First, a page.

THE LAST DITCH An Englishman returned after twenty years abroad blogs about liberty in Britain
So much for machismo
Hard cases and bad law?

Now, about that £81bn...

About that £81bn.

I have been rattling on here and elsewhere about how the government is unable to do what is required to public spending because - post Labour - the payroll vote is electorally decisive. Perhaps I am wrong. If the linked post at the Adam Smith Institute is correct, then (h/t Prodicus);

...the government starts by assuming that one half of public spending, departmental expenditure limits, will go up by 10 percent over the next five years, while the other half, annually managed expenditure, will rise by 23 percent. Any deviation from the growth is called a cut....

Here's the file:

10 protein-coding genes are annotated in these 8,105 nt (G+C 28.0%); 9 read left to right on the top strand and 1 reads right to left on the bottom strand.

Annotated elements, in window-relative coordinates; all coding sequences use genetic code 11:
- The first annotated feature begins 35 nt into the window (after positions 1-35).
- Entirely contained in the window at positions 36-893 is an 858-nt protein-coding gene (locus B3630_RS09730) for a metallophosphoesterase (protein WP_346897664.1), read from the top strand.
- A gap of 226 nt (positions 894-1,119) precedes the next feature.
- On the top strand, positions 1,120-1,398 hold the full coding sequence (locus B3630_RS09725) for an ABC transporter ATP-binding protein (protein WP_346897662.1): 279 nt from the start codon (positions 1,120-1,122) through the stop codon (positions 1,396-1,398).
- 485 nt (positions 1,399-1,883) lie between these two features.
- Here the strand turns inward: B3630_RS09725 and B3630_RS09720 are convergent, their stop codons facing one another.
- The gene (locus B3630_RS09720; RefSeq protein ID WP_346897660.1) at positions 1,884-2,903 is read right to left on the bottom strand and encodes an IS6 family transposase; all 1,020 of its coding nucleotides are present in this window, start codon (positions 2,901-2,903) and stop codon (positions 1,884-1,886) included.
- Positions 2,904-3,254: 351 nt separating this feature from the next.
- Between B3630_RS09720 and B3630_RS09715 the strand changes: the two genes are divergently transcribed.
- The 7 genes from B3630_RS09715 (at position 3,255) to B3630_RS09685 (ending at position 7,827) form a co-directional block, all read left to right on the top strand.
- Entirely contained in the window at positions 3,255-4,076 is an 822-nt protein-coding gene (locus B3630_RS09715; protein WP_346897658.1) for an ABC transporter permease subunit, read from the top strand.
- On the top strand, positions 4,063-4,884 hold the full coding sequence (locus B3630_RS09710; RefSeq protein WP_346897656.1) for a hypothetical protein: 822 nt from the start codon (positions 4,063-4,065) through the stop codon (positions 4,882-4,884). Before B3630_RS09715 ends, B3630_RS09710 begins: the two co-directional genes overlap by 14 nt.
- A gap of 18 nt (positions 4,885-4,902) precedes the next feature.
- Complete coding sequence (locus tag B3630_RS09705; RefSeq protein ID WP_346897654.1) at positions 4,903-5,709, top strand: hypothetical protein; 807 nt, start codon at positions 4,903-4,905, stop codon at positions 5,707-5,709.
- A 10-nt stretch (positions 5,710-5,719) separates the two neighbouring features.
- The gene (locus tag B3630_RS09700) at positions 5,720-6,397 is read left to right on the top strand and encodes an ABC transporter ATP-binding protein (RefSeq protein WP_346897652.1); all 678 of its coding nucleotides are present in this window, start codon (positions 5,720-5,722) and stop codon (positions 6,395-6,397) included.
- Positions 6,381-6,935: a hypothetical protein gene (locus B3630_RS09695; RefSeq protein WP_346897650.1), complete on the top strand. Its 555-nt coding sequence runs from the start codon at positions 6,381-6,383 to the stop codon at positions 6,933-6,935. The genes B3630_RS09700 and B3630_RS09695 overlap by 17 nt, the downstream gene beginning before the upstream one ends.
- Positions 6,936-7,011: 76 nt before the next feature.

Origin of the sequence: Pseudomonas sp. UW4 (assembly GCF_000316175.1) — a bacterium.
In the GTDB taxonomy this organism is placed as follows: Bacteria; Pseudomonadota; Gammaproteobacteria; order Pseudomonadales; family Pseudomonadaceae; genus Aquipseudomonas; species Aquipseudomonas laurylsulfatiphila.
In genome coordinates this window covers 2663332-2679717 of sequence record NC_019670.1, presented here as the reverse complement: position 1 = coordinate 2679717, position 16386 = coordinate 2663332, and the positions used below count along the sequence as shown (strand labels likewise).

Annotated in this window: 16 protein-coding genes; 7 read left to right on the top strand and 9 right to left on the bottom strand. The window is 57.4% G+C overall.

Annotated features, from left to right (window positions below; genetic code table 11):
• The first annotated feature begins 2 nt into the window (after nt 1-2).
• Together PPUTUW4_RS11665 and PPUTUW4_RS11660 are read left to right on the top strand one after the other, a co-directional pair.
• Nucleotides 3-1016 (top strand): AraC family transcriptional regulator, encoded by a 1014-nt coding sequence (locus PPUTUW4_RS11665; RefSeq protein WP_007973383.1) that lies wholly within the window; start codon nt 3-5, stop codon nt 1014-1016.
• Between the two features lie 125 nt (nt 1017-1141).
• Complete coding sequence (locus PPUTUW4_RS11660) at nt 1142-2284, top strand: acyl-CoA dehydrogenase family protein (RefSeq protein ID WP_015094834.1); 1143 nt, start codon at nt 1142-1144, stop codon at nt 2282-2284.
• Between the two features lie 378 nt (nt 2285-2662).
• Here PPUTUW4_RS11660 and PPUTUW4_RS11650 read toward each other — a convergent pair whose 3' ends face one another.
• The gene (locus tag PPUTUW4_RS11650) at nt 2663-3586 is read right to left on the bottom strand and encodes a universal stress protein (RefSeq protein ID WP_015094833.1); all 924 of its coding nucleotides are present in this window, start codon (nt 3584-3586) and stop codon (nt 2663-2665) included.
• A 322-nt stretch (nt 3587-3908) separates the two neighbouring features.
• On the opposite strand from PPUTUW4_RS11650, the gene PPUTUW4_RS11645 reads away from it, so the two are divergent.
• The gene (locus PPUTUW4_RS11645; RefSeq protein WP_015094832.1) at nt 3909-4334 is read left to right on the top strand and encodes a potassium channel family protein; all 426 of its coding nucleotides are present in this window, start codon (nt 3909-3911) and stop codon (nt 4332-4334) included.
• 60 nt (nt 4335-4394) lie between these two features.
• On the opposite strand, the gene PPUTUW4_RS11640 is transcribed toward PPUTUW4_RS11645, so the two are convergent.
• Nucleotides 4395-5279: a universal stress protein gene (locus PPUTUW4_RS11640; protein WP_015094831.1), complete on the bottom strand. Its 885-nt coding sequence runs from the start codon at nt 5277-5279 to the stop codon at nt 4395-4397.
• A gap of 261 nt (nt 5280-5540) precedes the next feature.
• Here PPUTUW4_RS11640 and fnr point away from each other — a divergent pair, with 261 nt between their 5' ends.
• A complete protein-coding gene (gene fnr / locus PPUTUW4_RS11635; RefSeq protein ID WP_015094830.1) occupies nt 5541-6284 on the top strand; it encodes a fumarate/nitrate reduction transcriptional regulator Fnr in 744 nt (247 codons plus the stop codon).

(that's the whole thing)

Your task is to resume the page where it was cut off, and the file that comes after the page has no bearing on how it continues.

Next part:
This is why the MSM, government and opposition are talking about "cuts", while the rest of us see government expenditure (and public debt) still rising. The word "cuts" here is what we lawyers call "a defined term" - and a very misleading one at that.

Why would a government genuinely trying to make cuts in the face of electoral opposition, define "cuts" so badly as to make them sound worse than they are?

Either they are as keen as expanding the state as their competitors, or they are trying to convince their creditors they have done something much, when they haven't. Or perhaps both?

I am open to other suggestions.

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